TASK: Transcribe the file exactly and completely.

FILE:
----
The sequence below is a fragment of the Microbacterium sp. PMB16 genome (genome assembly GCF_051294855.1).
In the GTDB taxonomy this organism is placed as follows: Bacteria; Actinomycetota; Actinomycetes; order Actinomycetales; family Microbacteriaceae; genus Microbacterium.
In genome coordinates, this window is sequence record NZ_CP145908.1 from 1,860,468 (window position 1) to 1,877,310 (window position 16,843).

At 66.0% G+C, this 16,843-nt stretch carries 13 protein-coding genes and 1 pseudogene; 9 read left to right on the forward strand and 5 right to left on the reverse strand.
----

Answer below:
The sequence below is a fragment of the Microbacterium sp. PMB16 genome (genome assembly GCF_051294855.1).
In the GTDB taxonomy this organism is placed as follows: Bacteria; Actinomycetota; Actinomycetes; order Actinomycetales; family Microbacteriaceae; genus Microbacterium.
In genome coordinates, this window is sequence record NZ_CP145908.1 from 1,860,468 (window position 1) to 1,877,310 (window position 16,843).

At 66.0% G+C, this 16,843-nt stretch carries 13 protein-coding genes and 1 pseudogene; 9 read left to right on the forward strand and 5 right to left on the reverse strand.